Gary held the 12 ft. aluminum skiff steady for me.
“Thanks. Do you think we’ll see any dolphins?”
“We might if we get out some distance into the bay. Let’s push off and we’ll putt out a little way and have a look around.”
We glided over the glassy water easily. A couple of hundred yards from the beach, Gary cut the motor and we drifted in the sudden silence.
Now that we were sitting still and the air was no longer whooshing past, I felt the soothing rays of the sun soaking into me. The early morning wisps of mist had lifted from the bay, leaving clear blue sky reflected in a deeper blue sea. I filled my lungs with the fresh, salty air.
“Have a look.” Gary handed me a pair of binoculars. “Look for fins or tops of their bodies breaking the surface. If you see any, we’ll try to get closer without spooking them.”
Moments later, I pointed. “There!” At a slower, quieter speed, Gary angled the boat towards the school’s probable destination, so that eventually our paths would cross.
Hundreds of sleek bodies broke the surface only to curve and dive down immediately and reappear a few yards farther on. Gary cut the motor again and we drifted, a mere speck in the middle of the huge Bay of Conception, closer than we had hoped to a huge school of dolphins, all aiming for the head of the bay.
“Listen to them!” I whisper-shouted. The mewling, whistling, singing, and crying, as they repeatedly broke the surface of the water, was an eerie choir piece. Hauntingly beautiful, it gave me goosebumps in spite of the warm day. Gary’s face mirrored my feelings exactly—somewhere between awe and ecstasy.
Still trying to come to terms with the amazing spectacle we had just experienced, we sat a moment longer watching the last of the dolphins disappear in the distance.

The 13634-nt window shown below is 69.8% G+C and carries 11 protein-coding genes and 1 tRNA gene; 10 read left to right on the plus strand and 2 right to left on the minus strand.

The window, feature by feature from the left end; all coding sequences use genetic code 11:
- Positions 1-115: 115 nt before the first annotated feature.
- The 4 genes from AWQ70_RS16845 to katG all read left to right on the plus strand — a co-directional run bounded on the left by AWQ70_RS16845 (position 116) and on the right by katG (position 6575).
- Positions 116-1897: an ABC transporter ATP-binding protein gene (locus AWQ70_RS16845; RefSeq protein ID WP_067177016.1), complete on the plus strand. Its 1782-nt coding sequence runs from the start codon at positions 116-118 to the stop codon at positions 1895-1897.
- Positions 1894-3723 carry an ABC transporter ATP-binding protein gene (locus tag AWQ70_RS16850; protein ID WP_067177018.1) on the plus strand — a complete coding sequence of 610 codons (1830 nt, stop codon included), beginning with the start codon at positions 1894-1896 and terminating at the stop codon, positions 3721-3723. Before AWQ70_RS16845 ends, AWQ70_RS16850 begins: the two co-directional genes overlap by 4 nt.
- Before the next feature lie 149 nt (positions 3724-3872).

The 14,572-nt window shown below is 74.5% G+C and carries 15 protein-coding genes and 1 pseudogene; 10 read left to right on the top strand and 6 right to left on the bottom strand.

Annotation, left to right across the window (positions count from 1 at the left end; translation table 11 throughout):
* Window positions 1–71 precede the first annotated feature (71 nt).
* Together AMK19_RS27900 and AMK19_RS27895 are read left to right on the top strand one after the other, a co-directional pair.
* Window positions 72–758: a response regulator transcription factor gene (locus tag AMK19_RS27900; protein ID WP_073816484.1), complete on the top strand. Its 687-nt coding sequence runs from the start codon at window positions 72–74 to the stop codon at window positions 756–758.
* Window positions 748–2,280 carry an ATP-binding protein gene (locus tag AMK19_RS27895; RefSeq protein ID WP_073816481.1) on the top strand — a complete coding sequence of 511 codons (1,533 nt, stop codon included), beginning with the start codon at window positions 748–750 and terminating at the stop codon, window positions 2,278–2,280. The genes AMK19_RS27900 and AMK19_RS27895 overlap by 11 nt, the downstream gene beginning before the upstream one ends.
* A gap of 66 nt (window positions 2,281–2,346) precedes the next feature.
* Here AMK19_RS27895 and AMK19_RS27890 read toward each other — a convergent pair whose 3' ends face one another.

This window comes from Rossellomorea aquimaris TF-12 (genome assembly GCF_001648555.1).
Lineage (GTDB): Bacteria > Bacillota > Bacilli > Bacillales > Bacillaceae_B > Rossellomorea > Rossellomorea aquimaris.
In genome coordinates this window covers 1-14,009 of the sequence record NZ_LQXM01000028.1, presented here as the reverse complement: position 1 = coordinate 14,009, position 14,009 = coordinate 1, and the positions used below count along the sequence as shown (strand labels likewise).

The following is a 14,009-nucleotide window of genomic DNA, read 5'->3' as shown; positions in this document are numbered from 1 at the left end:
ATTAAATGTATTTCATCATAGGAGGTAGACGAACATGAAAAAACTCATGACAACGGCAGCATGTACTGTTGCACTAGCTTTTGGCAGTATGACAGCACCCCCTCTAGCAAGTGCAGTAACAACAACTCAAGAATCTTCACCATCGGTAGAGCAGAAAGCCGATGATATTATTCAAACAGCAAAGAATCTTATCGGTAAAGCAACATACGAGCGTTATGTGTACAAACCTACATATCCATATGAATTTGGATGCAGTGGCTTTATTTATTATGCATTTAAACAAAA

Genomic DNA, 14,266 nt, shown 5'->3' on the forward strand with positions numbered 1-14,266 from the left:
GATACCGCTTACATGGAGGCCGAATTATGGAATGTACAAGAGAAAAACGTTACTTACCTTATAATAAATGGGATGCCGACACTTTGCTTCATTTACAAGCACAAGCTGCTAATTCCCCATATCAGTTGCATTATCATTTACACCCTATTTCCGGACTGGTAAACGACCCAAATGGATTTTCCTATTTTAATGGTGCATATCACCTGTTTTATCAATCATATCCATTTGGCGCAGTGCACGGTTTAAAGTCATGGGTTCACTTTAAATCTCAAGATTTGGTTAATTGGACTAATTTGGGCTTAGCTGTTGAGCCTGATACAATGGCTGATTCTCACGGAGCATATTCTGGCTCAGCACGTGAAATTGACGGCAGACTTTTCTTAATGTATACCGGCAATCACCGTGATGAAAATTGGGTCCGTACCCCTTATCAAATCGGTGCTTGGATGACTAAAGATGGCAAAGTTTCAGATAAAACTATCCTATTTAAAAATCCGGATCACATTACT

“Uh-oh!” Gary pointed towards the open end of the bay. “Whitecaps.” He started the motor and turned the skiff towards home. Within minutes, the breaking waves had moved much closer and the glassy smooth surface changed to ripples that grew into an uncomfortable lump. I’d heard fishermen talk about the lump in the sea. Now I knew what they were talking about.
“Hang on. It could get bumpy. I’ll take us to the nearest point of land and then we’ll work our way home along the beach.”
I gripped the gunwales of the boat where they began to curve towards the bow. We bucked into the choppy whitecaps that had now overtaken us. In no time, the sleeves of my blue cotton shirt were soaked from the spray. Two-foot waves didn’t seem like much but they followed one after the other so briskly that the small skiff took a pounding. My stomach clenched into a knot of fear as we were tossed in every direction. I tightened my grip against the bouncing of the boat. More waves splashed over the bow, soaking the front of my shirt. I was glad the water was warm. It would have been an ordeal to be splashed with icy water every few seconds. The finer spray wet my face so the drops were running off my chin. I glanced at Gary in the stern of the boat. He was completely dry except for a bit of salt spray in his hair. I could only imagine what I looked like. Drowned rats came to mind.
“We’re almost out of it,” Gary yelled above the engine noise. He saw that I was bearing the brunt of the beating at the front of the boat. I could only nod as I looked over my shoulder at him.
Closer to the beach, we zigzagged to avoid rocks. Beaching the boat here would be difficult. We continued along the shoreline until we rounded a point and entered the mini bay where our own sheltered beach lay.
“Whew! That’s better,” I said.
We pulled the boat ashore and secured it with a line to a huge rock far above the high tide mark.
All the rest of that day we couldn’t get the dolphins out of our heads. To be so close to them was like a small miracle and we had been lucky to be a part of it.